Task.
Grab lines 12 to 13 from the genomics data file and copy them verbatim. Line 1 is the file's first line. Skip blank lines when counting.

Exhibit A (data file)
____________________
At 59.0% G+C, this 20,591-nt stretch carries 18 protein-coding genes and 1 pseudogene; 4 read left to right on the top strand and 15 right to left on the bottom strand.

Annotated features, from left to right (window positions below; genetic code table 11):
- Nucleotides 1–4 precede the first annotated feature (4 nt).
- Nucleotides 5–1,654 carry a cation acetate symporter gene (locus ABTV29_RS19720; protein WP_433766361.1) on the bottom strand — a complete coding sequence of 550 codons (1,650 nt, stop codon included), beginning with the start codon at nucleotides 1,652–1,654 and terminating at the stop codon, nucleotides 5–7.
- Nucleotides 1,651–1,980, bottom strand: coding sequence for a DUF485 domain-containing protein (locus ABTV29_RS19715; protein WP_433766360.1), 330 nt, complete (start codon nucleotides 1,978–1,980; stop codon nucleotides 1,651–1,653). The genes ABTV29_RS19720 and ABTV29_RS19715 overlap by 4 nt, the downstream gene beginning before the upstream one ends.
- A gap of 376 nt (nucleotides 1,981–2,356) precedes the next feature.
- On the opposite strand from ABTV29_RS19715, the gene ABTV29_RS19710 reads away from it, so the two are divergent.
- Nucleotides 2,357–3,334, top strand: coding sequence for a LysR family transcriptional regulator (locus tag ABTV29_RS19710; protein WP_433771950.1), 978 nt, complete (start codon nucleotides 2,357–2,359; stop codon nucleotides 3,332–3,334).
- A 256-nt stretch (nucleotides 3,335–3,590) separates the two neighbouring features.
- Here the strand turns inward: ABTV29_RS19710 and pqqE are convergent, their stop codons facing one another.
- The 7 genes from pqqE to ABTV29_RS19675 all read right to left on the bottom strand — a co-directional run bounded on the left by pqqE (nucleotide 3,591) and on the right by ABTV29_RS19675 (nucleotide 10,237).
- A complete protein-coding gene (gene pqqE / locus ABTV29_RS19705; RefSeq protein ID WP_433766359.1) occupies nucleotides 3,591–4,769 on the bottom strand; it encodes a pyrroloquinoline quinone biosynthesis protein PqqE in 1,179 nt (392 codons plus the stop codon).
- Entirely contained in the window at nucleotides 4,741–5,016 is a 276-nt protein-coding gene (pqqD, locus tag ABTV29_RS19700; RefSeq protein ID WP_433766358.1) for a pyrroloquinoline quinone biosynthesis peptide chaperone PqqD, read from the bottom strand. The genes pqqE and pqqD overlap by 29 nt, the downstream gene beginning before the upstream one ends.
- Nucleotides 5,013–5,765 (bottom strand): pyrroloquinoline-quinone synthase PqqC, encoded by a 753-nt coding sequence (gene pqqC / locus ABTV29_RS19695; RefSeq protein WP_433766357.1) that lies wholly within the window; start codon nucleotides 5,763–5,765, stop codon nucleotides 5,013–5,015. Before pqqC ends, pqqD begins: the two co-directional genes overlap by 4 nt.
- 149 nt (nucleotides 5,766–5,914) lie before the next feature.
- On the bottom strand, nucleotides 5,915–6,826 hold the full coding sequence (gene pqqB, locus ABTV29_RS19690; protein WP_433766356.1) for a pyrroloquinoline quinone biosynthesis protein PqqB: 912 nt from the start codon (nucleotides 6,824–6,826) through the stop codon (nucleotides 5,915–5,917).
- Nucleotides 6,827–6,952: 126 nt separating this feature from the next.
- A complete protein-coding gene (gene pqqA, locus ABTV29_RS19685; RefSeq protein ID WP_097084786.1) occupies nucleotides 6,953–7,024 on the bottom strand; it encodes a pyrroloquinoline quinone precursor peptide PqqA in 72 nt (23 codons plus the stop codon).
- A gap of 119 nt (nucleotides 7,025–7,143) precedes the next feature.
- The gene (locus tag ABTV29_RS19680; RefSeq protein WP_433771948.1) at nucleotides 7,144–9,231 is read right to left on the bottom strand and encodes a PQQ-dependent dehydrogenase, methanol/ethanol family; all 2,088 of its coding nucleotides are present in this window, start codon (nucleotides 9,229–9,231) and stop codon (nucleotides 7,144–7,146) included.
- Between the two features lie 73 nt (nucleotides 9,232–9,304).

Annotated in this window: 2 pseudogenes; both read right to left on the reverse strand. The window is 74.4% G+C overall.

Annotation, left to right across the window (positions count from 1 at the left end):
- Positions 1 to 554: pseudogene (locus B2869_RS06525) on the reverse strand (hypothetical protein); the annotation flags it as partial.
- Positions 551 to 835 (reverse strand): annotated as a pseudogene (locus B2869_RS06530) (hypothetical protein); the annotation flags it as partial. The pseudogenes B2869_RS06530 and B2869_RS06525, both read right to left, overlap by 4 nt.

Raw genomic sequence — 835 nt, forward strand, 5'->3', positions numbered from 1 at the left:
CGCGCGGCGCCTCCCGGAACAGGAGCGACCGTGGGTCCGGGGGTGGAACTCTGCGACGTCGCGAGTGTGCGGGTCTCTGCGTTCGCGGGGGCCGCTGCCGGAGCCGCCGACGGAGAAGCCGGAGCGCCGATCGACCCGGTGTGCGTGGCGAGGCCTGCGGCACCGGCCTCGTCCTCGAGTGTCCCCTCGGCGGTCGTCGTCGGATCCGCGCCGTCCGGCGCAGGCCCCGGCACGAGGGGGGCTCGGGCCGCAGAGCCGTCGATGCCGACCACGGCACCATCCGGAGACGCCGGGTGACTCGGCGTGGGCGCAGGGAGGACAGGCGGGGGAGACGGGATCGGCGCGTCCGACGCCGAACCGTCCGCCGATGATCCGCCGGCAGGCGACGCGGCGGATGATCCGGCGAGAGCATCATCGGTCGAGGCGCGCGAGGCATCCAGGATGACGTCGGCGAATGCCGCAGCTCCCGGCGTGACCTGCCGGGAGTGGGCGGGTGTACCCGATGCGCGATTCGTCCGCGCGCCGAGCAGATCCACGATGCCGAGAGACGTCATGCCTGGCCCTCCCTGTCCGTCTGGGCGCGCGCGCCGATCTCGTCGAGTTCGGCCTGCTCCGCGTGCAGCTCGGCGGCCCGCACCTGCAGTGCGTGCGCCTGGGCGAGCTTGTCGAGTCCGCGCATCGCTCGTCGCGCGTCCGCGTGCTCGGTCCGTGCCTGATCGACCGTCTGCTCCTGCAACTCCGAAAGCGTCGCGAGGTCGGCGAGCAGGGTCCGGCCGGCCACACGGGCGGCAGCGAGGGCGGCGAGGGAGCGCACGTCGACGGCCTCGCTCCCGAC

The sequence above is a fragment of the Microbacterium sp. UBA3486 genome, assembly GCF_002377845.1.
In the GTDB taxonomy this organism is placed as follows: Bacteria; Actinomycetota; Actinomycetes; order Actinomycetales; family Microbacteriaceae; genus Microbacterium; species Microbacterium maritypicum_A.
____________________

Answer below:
- A complete protein-coding gene (gene pqqE / locus ABTV29_RS19705; RefSeq protein ID WP_433766359.1) occupies nucleotides 3,591–4,769 on the bottom strand; it encodes a pyrroloquinoline quinone biosynthesis protein PqqE in 1,179 nt (392 codons plus the stop codon).
- Entirely contained in the window at nucleotides 4,741–5,016 is a 276-nt protein-coding gene (pqqD, locus tag ABTV29_RS19700; RefSeq protein ID WP_433766358.1) for a pyrroloquinoline quinone biosynthesis peptide chaperone PqqD, read from the bottom strand. The genes pqqE and pqqD overlap by 29 nt, the downstream gene beginning before the upstream one ends.